They said, “We’ll go one better than that. If you’re around at the start
of April [2004], we’re going to be in London with Grant-Lee Phillips. We’ve
done loads of stuff with Jon Brion in Abbey Road, and we can get you Studio
Two.” I went, “No, that’s bollocks! No way!” I was nearly
shitting meself. Again, it was totally do-able. So I said to Dave, “Do you
fancy coming down and conducting the Section Quartet in Studio Two at Abbey
Road?” And that’s how it happened. It was really natural. That’s how we
got to Abbey Road and that’s how Jollity started.


Was it through David
Gregory that you met Andy Partridge, hence the deal with Ape House?


Yeah. After the string arrangement went so well, Dave said,
“You must come over to Andy’s to have dinner,” and so I went to
Swindon and met the guy. The day I met Andy, it was like meeting Jesus Christ.
When he walked towards me and gave me a hug, it was like, fucking hell! Then,
for it to snowball into him signing me up and, of course, me writing with him,
it was too much. When I went to Andy’s for dinner, with Dave, they did an
entire XTC gig for me in Andy’s front room. Then, they said, “You play a
song.” And I said, “Not one of mine!” and I did “Love on a
Farmboy’s Wages” or something. It was brilliant fun. I did do a couple of
mine, though, because Andy asked. But, of course, when Andy’s on it, he’s like,
“Let me do ‘Collideascope,’
” and he’d be grabbing the guitar back off me because you can’t stop him
then. That’s the thing: he’s a born entertainer. It’s just that the stage as a
medium isn’t where he wants to be. I think he’s never really utilized the power
of the podcast or the webcam — if he did, the guy would be a star, his time
would come around again. He’s so entertaining at home. That was a very special


So after that, I sent him over copies of my back catalog, Almond Tea and Almanac, and he got back in touch and said, “This is fucking
brilliant stuff.”  Almanac is Andy’s favorite Pugwash album.
After that, we sent emails and spoke on the phone a lot. Andy can push Kim
Fowley for madness on the phone, but he’s a lot more concise: Andy needs to go
off and have a piss, so he’ll get of the phone after about 40 minutes or so. We
have such fun on the phone.


Although you’re Irish, your music could be
described as a quintessentially English — part of a tradition of quirky
psychedelic pop.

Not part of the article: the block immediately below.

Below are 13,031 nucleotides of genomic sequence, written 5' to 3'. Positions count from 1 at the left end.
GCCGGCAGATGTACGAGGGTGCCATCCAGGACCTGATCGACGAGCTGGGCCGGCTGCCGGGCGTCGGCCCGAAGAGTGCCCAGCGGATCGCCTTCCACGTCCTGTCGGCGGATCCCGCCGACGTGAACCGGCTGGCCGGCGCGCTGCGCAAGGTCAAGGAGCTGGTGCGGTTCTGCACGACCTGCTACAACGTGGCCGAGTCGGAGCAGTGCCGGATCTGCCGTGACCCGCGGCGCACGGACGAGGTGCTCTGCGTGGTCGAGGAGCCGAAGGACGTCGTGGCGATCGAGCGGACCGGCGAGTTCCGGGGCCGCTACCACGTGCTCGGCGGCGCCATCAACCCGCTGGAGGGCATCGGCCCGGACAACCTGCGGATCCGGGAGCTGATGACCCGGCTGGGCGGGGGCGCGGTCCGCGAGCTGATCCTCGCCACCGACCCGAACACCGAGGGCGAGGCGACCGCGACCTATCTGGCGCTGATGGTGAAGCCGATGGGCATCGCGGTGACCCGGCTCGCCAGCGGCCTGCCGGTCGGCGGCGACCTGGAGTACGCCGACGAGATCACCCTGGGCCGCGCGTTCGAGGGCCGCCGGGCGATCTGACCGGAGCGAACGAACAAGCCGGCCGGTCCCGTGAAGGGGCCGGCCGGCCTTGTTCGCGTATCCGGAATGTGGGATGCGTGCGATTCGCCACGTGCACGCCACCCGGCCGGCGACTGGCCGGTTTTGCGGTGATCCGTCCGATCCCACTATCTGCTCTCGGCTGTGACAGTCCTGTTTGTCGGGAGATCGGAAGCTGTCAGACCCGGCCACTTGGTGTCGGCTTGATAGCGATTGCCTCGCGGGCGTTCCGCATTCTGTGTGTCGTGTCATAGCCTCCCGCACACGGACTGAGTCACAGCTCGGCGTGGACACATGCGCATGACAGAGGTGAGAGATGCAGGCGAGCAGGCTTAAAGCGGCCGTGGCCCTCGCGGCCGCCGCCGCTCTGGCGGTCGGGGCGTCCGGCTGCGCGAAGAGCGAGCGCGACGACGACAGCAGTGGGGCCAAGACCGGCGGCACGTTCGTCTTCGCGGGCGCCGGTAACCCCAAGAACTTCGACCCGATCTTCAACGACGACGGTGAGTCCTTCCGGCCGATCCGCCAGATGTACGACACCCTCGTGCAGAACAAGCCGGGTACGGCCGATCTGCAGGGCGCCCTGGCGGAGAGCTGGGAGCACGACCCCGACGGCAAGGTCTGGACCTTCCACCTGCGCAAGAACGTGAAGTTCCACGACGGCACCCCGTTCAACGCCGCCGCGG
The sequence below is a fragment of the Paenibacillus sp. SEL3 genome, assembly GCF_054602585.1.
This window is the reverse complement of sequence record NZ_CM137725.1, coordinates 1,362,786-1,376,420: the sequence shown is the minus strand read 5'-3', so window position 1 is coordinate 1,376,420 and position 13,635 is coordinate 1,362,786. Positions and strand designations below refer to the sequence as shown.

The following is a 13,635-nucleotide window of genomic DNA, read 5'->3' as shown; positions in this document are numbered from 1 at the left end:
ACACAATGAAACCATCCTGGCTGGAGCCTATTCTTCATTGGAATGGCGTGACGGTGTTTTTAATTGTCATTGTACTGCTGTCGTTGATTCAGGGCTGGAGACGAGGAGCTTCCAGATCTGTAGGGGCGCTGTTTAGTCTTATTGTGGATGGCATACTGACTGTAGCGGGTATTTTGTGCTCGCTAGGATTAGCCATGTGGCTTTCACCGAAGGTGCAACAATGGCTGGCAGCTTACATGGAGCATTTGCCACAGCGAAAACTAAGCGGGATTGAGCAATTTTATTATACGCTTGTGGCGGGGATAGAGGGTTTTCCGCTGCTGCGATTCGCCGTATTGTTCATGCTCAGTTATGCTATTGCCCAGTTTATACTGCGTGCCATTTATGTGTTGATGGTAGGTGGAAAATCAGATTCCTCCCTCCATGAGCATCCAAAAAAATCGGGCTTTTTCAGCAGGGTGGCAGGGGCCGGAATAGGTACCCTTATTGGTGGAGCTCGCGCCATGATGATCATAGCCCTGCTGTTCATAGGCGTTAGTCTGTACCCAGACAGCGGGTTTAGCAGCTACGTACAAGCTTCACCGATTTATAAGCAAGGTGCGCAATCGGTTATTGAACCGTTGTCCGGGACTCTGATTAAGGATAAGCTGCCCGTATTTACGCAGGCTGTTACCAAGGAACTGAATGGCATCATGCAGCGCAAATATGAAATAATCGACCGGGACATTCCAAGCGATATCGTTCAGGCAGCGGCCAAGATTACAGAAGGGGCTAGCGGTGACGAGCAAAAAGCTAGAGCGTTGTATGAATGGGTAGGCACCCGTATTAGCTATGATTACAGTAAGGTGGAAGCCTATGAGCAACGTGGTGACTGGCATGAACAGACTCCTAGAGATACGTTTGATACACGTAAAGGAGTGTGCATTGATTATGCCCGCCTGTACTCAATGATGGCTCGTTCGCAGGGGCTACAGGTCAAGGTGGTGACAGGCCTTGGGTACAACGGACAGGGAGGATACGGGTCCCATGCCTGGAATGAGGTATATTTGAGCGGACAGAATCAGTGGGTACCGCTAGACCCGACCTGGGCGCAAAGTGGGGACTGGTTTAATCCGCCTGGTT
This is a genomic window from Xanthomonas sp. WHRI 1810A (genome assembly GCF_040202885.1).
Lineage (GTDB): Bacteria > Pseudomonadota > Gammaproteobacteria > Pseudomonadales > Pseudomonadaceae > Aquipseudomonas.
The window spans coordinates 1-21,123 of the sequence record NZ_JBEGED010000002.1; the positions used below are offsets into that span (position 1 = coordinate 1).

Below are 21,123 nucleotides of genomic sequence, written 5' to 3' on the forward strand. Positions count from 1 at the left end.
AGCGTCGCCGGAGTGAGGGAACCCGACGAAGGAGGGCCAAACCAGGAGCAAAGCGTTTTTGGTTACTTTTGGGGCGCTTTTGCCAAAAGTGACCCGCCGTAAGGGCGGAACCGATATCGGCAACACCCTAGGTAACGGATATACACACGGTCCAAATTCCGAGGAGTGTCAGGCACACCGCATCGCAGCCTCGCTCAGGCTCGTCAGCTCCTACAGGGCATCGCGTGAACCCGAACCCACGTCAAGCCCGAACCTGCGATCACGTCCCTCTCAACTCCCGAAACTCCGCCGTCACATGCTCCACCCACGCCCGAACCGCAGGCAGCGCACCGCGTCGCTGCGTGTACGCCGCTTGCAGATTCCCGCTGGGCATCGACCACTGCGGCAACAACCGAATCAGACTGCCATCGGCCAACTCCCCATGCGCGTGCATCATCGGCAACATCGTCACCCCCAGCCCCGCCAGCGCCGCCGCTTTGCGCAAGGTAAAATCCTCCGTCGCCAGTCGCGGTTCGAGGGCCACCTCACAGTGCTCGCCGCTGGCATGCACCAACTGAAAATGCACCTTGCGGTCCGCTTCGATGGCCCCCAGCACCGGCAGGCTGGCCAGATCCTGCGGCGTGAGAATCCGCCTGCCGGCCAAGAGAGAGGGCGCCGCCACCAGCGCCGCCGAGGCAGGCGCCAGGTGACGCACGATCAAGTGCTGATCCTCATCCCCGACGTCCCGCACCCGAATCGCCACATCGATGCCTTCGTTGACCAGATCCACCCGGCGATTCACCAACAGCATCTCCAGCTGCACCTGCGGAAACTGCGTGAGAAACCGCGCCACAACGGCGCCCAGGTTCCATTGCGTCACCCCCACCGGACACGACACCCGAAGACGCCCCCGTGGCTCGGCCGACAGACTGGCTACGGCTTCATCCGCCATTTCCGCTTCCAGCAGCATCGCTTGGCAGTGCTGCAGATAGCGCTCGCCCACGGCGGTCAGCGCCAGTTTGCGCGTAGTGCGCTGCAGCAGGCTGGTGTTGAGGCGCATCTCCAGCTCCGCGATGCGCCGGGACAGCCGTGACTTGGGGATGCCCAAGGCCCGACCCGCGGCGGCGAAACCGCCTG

I’m a great example
of a real Irishman, which is basically to say that any real Irishman is steeped
in Englishness, because we literally grew up with BBC TV and radio. It was
infinitely better than all the shit we had in our country. I do love my
country, but it’s unbelievably, inherently talentless as a broadcasting nation.
We’ve got incredible writers and poets, but let’s be
honest, Irish TV and radio and the majority of music we got at the time I was
growing up were all awful. I would have moved to Belgium to get the semblance
of a decent fuckin’ radio station. There was no way you could turn on
Irish radio when you had Radio Caroline and Radio Luxembourg or the BBC. But
the reception was terrible: it would fade in and out, and I used to listen to
music like that. It was even more exciting like that than hearing some fuckin’
eejit on Irish radio with perfect reception playing the fiddle for ten hours. I
really immersed myself in everything English because, as well as that, English
psychedelia is the best. Me and Andy Partridge totally agree on that: my
favorite psychedelic bands from America are the Lemon Pipers and the Left Banke
because they’re the most English. Andy always says Vietnam is basically
American psychedelia and English psychedelia is, like, tea: the Americans had
Vietnam to write about and English psychedelia goes back to tea, 1890s
novelists and silly things like that.


Your songAt the Sea,” on Eleven
Modern Antiquities,
could easily be
about the ambiguous charm of English summers….


I wrote “At the
Sea” with Andy. It was a melodic collaboration, but lyrically it was all
me. I wrote those lyrics because that’s what Irish summers are like — that’s
how close they are to English ones: we went to the
seaside, we bought fish and chips, we had knotted hankies on our heads; it was
freezing cold, and people did pose for photos with their trousers rolled up to
their knees. My ma would sit out in whatever sun there was for, like, days,
just to get brown. You know, she’d be out in the rain if there was a bit of sun
coming through. There was no difference between English and Irish summers.